Sunday Times

Mantengu irked by JSE’s response to share-rigging claims


● Mantengu Mining says it has taken the “unpopular stance” of overriding the JSE when it flagged the manipulati­on of its share price to the market last week to raise awareness of its concerns.

Previously known as Mine Restoratio­n, the junior miner owns Langpan, a chrome and platinum group metals (PGM) operation 17km from Thabazimbi in Limpopo. Last week Mantengu urged caution when trading its shares because the price was being manipulate­d and value eroded.

It said it reported the matter to the bourse but was not satisfied with the response, and therefore went public to warn of possible insider trading.

The Financial Sector Conduct Authority (FSCA) has confirmed it is investigat­ing possible manipulati­on of Mantengu’s share price.

CEO Mike Miller told Business Times in an interview that Mantengu’s share price has been manipulate­d over the past seven months and as a result, its value has been eroded about 85% after the shares hit a high of R3 in late June. They have since lost as much as 90% of their value, until a week ago when the company published a statement warning of the manipulati­on.

“The market cap was approximat­ely R70m when Mantengu reported its manipulati­ng concerns. The point was how do you trade at R70m yet the business has R200m invested in assets in an operation where the JSE approved valuation is R857m. Impossible”.

Miller said the mining industry is immensely competitiv­e and Mantengu has started to punch above its weight, which he said could be driving the manipulati­on.

“We have big ambitions, and when you have big ambitions, you naturally end up competing heavily against parties. If you look at where money in the mining sector is spent, it is right at the top. In blue-chip mining companies, that is where all the money goes, whether it is debt or equity.”

Miller said there is a significan­t opportunit­y in small to large-scale mining, and Mantengu has identified and is pursuing several opportunit­ies. While the company has not closed deals yet, it has a clear growth plan, aiming to invest in small to large operations in the mining sector as a starting point.

That could be the reason the company’s share price is under attack, he added.

“Our speculatio­n is that they are looking to artificial­ly erode our market cap, to undermine our acquisitio­n and growth plans. I think because there is a new player in town who is bringing foreign funding ... you do not need to go through the local credit committees and banking circles, or developmen­t finance institutio­ns circles. I think that naturally creates some angst.”

Last week Mantengu told the investment community it had been made aware by interested parties, on condition of anonymity, that a consortium of shareholde­rs was collaborat­ing to manipulate the share price using nefarious means to drive it down and erode the company’s value.

Miller said it picked up irregular trading of the shares. “There were a number of trades that defy any form of commercial or financial logic. This has had the impact of dropping our market capitalisa­tion every single day. Over a period of time, we saw an artificial erosion of our market cap. That is why it took us time to pick it up, it was only when we brought in our legal team, our advisers, and auditors that we could clearly see a pattern emerging.”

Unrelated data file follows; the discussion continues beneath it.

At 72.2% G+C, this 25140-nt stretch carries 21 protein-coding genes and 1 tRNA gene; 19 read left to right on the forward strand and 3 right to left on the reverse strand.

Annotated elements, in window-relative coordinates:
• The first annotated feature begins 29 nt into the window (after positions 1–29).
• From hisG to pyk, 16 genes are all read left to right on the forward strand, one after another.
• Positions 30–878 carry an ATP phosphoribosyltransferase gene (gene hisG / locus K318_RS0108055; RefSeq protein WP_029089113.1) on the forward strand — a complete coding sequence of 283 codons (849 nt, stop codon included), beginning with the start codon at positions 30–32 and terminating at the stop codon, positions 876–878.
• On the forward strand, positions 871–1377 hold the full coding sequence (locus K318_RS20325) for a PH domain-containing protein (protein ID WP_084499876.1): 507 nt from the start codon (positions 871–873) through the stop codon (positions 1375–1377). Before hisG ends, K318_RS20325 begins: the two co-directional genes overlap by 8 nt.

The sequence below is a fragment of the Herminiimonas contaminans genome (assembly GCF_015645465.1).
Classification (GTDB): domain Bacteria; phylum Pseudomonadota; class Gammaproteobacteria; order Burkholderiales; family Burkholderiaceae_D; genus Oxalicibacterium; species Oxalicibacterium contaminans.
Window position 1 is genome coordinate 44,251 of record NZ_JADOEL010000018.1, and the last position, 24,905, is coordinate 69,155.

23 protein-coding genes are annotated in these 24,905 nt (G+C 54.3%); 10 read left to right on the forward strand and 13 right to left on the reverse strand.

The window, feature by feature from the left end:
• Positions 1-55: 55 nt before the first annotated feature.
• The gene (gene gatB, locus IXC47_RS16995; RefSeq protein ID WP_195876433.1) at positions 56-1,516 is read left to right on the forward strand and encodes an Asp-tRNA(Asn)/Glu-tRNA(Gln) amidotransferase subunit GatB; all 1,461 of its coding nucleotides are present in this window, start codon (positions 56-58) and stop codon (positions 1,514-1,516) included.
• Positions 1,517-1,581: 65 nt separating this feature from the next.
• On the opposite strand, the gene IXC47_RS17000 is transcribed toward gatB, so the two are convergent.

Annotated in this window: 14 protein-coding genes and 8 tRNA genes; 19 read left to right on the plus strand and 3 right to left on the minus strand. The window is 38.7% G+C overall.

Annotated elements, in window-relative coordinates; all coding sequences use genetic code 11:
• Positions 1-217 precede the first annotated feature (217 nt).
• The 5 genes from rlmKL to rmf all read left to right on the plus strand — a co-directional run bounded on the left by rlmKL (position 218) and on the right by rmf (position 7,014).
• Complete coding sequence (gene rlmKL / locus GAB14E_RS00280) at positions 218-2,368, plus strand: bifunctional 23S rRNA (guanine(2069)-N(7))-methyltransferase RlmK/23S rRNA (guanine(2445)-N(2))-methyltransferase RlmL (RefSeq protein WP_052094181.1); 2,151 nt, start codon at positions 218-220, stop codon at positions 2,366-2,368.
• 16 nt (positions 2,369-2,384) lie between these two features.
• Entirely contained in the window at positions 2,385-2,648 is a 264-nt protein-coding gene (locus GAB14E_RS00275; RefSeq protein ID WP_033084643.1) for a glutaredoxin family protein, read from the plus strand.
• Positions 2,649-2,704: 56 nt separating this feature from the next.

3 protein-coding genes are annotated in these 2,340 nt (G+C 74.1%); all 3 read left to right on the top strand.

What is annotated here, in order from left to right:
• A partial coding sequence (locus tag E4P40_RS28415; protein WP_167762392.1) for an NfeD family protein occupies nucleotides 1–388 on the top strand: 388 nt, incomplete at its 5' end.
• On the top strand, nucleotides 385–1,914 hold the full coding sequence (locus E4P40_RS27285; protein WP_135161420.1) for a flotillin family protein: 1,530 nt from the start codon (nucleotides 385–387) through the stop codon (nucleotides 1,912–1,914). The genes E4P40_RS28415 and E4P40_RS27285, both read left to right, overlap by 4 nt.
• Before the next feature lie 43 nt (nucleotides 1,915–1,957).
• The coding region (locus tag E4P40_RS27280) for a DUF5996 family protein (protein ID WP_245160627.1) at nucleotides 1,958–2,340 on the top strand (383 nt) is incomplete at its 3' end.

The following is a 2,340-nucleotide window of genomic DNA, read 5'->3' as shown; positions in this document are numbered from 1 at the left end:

He said the company referred the matter

to the JSE and the FSCA for investigat­ion. However, the JSE said it needed more time to investigat­e the claim, which Miller and his colleagues objected to.

“Their view is that it was premature, and the JSE needs to be given time and space to do its investigat­ion. We fundamenta­lly disagree. What happens to a shareholde­r value between now and six or 12 weeks’ time, when we have not armed the shareholde­r with informatio­n? We have to allow them to trade with the knowledge that we have now made public to say trade carefully.”

Shaun Davies, director for market regulation at the JSE, confirmed that Mantengu reported the alleged manipulati­on of its share price to both the bourse and the FSCA. Investigat­ions into potential market manipulati­on are conducted by the FSCA, but the JSE would assist the regulator in its investigat­ion, if required, he said.

“Occasional­ly, listed companies report concerns regarding trading in their securities to the JSE or the FSCA. Therefore, the reporting of alleged price manipulati­on by Mantengu is not a unique case. The JSE will provide assistance to the FSCA in its investigat­ion into the alleged price manipulati­on reported by Mantengu.”

Miller said the FSCA had confirmed that their preliminar­y investigat­ion supported a prima facie case of insider trading and share price manipulati­on.

Gerhard van Deventer, divisional executive for enforcemen­t at the FSCA, confirmed receiving a complaint relating to a possible contravent­ion of section 80 of the Financial Markets Act, section 19 of 2012 in terms of prohibited trading practices or “price manipulati­on” from Mantengu Mining.

“Based on the complaint, the FSCA has decided to investigat­e the matter. This should not be interprete­d as a comment on the merits of the complaint.

“By registerin­g an investigat­ion, the FSCA is not expressing a view regarding the possibilit­y that a contravent­ion has occurred. The purpose of the investigat­ion is to establish whether there was a breach of the law,” Van Deventer said.

From time to time companies report concerns of share price manipulati­on, he said. “While most of our cases are initiated as a result of the sophistica­ted surveillan­ce system of the exchange, it is not uncommon for the enforcemen­t division of the FSCA to receive complaints and tip-offs.”

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Mantengu Mining CEO Mike Miller

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